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The future was free-to-play | 10 Years Ago This Month

A guest editorial from Sony Online Entertainment's John Smedley holds up surprisingly well, while other predictions of the era... don't.

The games industry moves pretty fast, and there's a tendency for all involved to look constantly to what's next without so much worrying about what came before. That said, even an industry so entrenched in the now can learn from its past. So to refresh our collective memory and perhaps offer some perspective on our field's history, GamesIndustry.biz runs this monthly feature highlighting happenings in gaming from exactly a decade ago.

Smedley calls the future of free-to-play

There's a danger with a column like this of not giving people enough credit for being right. Looking back on things with the benefit of hindsight can make history feel as predetermined as an on-rails shooter.

We know how things played out, and that was the way they had to play out because that's what has led us to the present. There's a sense of inevitability to it that I think can make us give correct predictions less credit than they deserve.

For example, take this guest editorial we ran in September of 2011 from Sony Online Entertainment president John Smedley about how free-to-play would not only largely replace the subscription model for MMOs but become "the predominant model in online gaming" of all sorts.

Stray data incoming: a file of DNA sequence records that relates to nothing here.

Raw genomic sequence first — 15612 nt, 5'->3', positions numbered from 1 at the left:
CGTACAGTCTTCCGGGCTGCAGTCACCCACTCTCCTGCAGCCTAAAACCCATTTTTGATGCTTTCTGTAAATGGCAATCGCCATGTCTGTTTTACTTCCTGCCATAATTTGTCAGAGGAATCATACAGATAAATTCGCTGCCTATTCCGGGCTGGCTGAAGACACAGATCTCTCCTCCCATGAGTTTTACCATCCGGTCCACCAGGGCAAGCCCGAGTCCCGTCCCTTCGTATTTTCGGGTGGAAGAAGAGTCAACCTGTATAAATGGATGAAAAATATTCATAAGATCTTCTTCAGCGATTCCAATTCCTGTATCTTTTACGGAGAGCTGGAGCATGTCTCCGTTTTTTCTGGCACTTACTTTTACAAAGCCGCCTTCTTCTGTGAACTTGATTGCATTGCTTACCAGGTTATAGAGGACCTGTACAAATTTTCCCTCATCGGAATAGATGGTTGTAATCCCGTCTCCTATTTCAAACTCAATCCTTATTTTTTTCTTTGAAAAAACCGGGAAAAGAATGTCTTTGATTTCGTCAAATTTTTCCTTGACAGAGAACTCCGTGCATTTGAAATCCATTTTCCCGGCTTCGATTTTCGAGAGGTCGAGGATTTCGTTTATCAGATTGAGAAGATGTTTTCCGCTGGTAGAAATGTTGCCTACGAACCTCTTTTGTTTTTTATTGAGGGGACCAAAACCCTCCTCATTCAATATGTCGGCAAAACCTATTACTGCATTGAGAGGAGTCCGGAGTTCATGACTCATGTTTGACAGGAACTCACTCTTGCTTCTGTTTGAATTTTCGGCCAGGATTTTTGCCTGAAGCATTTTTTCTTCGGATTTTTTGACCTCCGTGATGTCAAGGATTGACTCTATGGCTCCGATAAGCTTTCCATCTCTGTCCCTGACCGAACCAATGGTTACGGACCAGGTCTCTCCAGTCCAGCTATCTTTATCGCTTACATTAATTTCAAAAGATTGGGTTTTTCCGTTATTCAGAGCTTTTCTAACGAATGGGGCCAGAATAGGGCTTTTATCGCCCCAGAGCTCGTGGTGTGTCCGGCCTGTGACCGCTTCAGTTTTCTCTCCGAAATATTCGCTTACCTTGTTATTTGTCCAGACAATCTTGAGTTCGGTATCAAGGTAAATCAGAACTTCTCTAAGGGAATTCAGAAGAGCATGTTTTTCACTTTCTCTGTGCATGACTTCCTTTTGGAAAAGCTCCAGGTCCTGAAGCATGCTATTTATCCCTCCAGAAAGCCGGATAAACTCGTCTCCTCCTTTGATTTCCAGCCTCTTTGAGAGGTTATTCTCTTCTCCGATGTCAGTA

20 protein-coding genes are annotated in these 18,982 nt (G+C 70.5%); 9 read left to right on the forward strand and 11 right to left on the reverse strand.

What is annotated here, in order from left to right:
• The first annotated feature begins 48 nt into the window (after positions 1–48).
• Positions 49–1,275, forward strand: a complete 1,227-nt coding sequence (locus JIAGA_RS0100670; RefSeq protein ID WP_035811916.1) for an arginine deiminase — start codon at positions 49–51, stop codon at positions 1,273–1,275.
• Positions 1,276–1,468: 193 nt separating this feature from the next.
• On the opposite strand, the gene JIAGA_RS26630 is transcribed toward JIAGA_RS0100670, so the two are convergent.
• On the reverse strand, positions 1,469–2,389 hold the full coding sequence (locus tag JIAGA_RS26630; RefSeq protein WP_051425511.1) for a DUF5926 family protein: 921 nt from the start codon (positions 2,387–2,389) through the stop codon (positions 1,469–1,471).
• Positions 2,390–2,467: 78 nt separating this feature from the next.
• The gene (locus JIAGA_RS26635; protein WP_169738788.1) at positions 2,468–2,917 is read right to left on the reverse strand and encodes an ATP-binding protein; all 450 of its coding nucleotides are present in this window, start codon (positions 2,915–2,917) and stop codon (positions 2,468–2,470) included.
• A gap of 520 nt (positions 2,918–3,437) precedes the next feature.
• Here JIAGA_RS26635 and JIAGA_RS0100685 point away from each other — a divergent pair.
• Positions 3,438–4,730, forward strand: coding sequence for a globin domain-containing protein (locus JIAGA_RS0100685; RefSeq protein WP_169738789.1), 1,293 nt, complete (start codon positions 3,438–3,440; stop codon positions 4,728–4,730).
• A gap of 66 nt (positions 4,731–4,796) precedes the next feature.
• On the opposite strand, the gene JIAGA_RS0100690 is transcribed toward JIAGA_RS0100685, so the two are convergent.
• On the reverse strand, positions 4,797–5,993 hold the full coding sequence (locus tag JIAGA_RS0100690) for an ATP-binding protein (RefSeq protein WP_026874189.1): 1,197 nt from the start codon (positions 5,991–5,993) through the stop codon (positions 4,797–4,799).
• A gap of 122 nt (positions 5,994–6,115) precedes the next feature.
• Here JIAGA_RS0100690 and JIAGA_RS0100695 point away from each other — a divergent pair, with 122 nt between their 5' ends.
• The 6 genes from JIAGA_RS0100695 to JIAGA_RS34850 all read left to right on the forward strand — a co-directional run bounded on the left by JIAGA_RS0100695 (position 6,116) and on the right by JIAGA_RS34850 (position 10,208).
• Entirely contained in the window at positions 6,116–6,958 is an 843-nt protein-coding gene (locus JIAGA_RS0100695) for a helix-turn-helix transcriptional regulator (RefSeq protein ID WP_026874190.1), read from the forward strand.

DC Universe Online switched to free-to-play model in November 2011 and remains up and running

DC Universe Online switched to free-to-play model in November 2011 and remains up and running

It all sounds kind of "common sense" now, or at least it did to me when I first read it. Free-to-play was well-established in many markets by then, and major publishers were exploring the idea with their big brands, including Call of Duty and Ghost Recon Online. And it had been a couple years since Turbine's Dungeons & Dragons Online successfully converted from subscription to free-to-play, showing not just that the model was viable, but that it could actually make games viable even when they had flopped under other models. And of course, Smedley wasn't even the first person to make such a prediction. At this point, it had been five years since Acclaim Games was resurrected on the premise that free-to-play games were the inevitable future.